Key Protective Factors

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What are some key protective factors for student mental health and wellbeing?

Research has identified a range of different factors that can support resilience and wellbeing in students during challenging times. Below are a number of different areas where school supports can have a positive impact.


Staying active can help students manage feelings of stress and supports their emotional wellbeing. Taking the time to head outside for a walk or some form of exercise each day will have positive impacts on their emotions and behaviour. Time outdoors may also be a great time to practice mindfulness.

For strategies to help a student with a disability or developmental challenge to stay active visit AllPlay Dance and AllPlay Footy.

Social connections

With social distancing, many students will have experienced feelings of isolation and loneliness. Consider ways in which your school can promote social connections between students, such as opportunities for group work in the classroom, and fun lunchtime activities. Students will have had fewer opportunities to practise social skills during restrictions. Increased supports, therapy and opportunities to practise and engage with peers may be particularly important for children with autism, intellectual disability or anxiety.

You may read more about supporting social connections in students:

Positive teacher-student relationships

Research has consistently shown that having warm, respectful and constructive relationships can help students thrive when faced with adversities (including family financial stress, health challenges, and trauma). Your relationship with students can make a big difference, no matter what a student might be facing during this time. Providing positive affirmations and setting boundaries using a friendly tone can help students feel safe during this time.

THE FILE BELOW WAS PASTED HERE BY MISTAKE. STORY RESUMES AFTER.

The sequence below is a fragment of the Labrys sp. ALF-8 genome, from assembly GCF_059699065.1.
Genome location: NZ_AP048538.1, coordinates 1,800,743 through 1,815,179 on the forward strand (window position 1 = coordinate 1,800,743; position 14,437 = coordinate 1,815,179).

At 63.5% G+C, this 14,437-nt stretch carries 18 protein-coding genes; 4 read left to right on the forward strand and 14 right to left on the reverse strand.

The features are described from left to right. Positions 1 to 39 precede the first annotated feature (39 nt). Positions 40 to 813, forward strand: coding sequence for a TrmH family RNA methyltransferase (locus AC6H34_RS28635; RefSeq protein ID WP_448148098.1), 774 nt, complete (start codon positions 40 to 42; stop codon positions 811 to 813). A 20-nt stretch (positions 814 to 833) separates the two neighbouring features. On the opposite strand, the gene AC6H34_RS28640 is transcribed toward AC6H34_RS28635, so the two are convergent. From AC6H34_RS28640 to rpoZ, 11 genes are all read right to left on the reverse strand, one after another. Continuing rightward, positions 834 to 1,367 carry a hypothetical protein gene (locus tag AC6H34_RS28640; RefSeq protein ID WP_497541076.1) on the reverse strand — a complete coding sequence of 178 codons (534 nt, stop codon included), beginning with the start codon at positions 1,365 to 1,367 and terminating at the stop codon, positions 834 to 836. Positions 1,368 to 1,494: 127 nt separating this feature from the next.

Consider how you can help students with neurodevelopmental disabilities or challenges with learning to identify, express and regulate their emotions (AllPlay Learn emotion cards and strategies can help with this). You could also practice mindfulness or relaxation breathing together. Experiencing difficulties when trying to solve a problem can often cause frustration or outbursts. Our problem-solving guide for students is a great tool for helping students to understand their difficulties whilst brainstorming potential solutions.

Emotion cards
Problem solving guide
Relaxation breathing script

Fun and relaxing activities

During times of stress, it is critical for students to have periods in the day where they can engage in relaxing or enjoyable activities. Consider scheduling additional ‘fun’ breaks into the school day or integrating fun into school activities. Avoiding homework during this time may also be beneficial for students.


A consistent routine can provide students with a sense of stability and continuity during times of stress.

Here you will find some tips on how to help a student with a neurodevelopmental disability cope with disruptions to routine:

Tips for coping with disruptions to routine